The first time Gale dropped off strawberries at the Undersee household without Katniss, it took Madge a bit to answer the door. Gale thought at that moment he might have lost her already.
“Sorry it took me so long,” Madge said, thrusting coins into his hand without meeting his gaze. “I was playing the piano, it was so loud.”
And then there was that time in which he invited her to dinner. She showed up late with a basket of bread. “Where the hell’ve you been?” Gale asked, lifting an eyebrow.
“I got lost,” she choked out. Panic flashed in her big blue eyes. Continuously nervous. “I had to ask someone for directions.” Gale forgave her when she apologized again and again.
Madge Undersee was peculiar. For some reason Gale had been drawn to her ever since the start. She was so gentle, so cautious. Madge had a heart that was big enough for anyone and everyone. She would listen to anything anyone had to say. Even Gale.
And he trusted her.
He knew he shouldn’t. Not just because of Thom’s warning (“She’ll leave you, they always do.”) but because she was too good for someone like him. Nonjudgmental and forgiving and entirely too sweet. But dammit, he trusted her.
When she slipped away after his whipping he cursed himself. A few hideous scars were enough to drive her away. To vanish. He almost admitted that Thom was right. But Madge showed up eventually with a tiny smile and deep red cheeks.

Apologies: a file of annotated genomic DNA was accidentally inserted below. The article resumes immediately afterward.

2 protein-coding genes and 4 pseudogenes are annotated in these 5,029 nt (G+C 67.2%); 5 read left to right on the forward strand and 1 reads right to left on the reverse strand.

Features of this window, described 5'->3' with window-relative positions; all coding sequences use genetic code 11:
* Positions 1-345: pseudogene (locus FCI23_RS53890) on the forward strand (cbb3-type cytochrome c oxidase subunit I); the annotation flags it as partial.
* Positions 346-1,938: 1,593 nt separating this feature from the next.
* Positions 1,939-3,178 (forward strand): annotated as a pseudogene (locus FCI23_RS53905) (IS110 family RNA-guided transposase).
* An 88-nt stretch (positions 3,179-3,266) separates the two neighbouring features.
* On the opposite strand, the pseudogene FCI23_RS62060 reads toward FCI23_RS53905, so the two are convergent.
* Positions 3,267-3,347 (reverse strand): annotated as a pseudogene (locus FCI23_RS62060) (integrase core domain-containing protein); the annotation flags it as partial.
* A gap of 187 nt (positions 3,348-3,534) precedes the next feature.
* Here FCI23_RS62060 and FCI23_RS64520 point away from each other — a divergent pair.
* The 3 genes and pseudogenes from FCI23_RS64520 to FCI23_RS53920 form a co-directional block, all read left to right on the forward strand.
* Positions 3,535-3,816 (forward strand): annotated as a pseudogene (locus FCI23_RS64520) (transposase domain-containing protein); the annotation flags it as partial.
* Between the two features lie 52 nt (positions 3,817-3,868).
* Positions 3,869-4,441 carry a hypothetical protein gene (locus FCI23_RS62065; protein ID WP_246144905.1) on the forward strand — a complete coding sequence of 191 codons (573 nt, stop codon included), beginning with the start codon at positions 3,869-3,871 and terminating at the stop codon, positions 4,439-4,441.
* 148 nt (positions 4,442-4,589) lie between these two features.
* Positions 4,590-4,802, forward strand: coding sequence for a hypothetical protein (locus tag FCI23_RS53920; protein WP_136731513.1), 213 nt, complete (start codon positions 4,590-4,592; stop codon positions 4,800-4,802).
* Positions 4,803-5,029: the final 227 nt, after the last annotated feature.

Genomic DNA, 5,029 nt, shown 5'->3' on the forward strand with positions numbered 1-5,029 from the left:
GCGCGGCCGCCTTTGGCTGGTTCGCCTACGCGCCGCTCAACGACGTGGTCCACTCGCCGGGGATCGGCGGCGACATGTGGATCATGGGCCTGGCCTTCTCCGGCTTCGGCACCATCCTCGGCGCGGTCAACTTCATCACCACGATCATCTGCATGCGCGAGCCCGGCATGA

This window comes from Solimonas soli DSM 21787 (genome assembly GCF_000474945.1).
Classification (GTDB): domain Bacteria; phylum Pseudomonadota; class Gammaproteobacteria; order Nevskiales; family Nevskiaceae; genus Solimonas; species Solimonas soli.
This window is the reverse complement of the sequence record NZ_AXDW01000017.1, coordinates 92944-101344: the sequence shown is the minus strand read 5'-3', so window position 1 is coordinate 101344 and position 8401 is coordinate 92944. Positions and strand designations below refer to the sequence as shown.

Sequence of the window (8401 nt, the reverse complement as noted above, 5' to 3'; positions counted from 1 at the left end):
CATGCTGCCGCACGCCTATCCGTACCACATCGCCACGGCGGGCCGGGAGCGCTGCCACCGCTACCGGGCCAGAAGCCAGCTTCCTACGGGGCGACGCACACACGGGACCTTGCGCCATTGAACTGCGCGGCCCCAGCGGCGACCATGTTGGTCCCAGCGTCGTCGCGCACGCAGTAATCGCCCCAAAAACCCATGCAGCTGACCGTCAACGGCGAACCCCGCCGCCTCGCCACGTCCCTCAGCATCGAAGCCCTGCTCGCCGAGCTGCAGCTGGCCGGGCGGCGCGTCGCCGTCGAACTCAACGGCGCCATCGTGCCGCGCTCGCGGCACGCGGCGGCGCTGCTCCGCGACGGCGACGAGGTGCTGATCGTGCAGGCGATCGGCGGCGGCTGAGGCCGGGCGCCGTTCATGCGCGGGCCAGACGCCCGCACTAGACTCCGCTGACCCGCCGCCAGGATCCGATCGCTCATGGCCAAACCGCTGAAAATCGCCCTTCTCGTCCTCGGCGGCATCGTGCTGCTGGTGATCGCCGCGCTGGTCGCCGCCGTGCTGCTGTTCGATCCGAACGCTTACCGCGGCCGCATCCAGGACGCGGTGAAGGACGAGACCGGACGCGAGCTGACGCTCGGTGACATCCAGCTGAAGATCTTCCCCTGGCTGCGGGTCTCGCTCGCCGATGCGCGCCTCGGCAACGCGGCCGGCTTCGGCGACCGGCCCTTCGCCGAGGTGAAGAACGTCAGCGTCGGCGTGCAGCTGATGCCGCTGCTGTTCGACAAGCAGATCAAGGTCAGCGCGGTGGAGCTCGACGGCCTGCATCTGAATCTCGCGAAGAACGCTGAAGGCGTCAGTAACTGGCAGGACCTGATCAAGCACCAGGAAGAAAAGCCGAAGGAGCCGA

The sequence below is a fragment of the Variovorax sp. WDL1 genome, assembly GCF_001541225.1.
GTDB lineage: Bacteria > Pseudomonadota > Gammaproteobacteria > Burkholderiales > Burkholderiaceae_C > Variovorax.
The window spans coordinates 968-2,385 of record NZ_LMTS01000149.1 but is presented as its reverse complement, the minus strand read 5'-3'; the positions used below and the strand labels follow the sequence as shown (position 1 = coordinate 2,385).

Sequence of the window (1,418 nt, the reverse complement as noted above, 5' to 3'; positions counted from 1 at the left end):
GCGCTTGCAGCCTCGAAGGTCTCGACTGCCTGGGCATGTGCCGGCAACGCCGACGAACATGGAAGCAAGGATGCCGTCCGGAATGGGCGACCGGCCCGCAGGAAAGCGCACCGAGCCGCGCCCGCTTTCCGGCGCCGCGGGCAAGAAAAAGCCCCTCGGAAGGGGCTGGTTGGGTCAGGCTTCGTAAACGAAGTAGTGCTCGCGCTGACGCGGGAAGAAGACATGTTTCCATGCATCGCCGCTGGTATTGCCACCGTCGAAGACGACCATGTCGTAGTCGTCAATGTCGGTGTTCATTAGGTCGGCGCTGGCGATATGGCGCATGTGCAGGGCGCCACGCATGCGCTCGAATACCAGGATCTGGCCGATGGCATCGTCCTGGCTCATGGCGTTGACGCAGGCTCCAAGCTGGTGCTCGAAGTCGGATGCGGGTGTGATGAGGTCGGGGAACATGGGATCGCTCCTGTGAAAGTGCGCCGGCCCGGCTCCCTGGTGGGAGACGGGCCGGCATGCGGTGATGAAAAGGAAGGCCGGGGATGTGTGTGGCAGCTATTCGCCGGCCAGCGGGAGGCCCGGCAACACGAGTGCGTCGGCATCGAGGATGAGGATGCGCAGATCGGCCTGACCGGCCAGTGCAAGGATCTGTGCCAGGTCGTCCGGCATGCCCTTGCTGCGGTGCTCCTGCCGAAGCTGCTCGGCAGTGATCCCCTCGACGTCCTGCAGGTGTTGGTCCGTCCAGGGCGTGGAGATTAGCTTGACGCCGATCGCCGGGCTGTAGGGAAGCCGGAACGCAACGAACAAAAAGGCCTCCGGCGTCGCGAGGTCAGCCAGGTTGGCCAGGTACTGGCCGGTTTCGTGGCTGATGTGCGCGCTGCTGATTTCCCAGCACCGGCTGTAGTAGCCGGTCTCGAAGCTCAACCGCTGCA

“I wanted to give you time,” she told him.
“To heal,” Madge shrugged. “To think.” Gale had spent plenty of time thinking. Mostly about her, but he never would’ve told her that then.
“Don’t disappear on me,” Gale had nearly growled. She wasn’t allowed to enter his life and then fade away like that. Not her.
Again she smiled, the red cheeks making their way to her face again. “I won’t.”
For a while, Madge was true to her word. She would come over for dinner with the Hawthorne’s almost once a week. She would squeeze his hand whenever he was stressed, reassuring Gale that she was still there. Madge would sit with Gale in the meadow and let him rant about anything and everything.
And he trusted that she would always be there.
In a way Thom was right. Madge disappeared on him. Just not the way Gale thought she would. She didn’t fade away. She didn’t sink into the shadows. Madge was stolen in a storm of fire and ash without even a goodbye.
He never trusted a blonde again.